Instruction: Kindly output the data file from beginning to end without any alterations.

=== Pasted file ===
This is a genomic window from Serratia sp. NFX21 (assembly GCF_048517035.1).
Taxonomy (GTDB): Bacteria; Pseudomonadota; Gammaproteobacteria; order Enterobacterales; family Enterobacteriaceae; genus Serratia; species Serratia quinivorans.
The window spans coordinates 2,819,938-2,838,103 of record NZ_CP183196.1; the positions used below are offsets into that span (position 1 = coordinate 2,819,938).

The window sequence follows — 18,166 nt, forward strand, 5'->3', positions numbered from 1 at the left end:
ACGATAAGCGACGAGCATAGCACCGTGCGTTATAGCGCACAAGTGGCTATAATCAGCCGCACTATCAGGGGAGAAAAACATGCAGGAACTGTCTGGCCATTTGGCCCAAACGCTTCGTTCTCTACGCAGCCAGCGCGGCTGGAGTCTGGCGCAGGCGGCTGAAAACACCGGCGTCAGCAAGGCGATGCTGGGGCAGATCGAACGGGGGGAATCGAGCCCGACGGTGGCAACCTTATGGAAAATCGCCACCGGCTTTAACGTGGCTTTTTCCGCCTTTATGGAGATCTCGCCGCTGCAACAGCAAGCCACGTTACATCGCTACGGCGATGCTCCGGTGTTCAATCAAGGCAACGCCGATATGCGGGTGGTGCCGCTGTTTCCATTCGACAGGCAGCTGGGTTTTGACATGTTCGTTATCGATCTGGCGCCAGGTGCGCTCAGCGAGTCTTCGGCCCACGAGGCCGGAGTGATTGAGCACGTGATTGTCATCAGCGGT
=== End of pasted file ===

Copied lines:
This is a genomic window from Serratia sp. NFX21 (assembly GCF_048517035.1).
Taxonomy (GTDB): Bacteria; Pseudomonadota; Gammaproteobacteria; order Enterobacterales; family Enterobacteriaceae; genus Serratia; species Serratia quinivorans.
The window spans coordinates 2,819,938-2,838,103 of record NZ_CP183196.1; the positions used below are offsets into that span (position 1 = coordinate 2,819,938).

The window sequence follows — 18,166 nt, forward strand, 5'->3', positions numbered from 1 at the left end:
ACGATAAGCGACGAGCATAGCACCGTGCGTTATAGCGCACAAGTGGCTATAATCAGCCGCACTATCAGGGGAGAAAAACATGCAGGAACTGTCTGGCCATTTGGCCCAAACGCTTCGTTCTCTACGCAGCCAGCGCGGCTGGAGTCTGGCGCAGGCGGCTGAAAACACCGGCGTCAGCAAGGCGATGCTGGGGCAGATCGAACGGGGGGAATCGAGCCCGACGGTGGCAACCTTATGGAAAATCGCCACCGGCTTTAACGTGGCTTTTTCCGCCTTTATGGAGATCTCGCCGCTGCAACAGCAAGCCACGTTACATCGCTACGGCGATGCTCCGGTGTTCAATCAAGGCAACGCCGATATGCGGGTGGTGCCGCTGTTTCCATTCGACAGGCAGCTGGGTTTTGACATGTTCGTTATCGATCTGGCGCCAGGTGCGCTCAGCGAGTCTTCGGCCCACGAGGCCGGAGTGATTGAGCACGTGATTGTCATCAGCGGT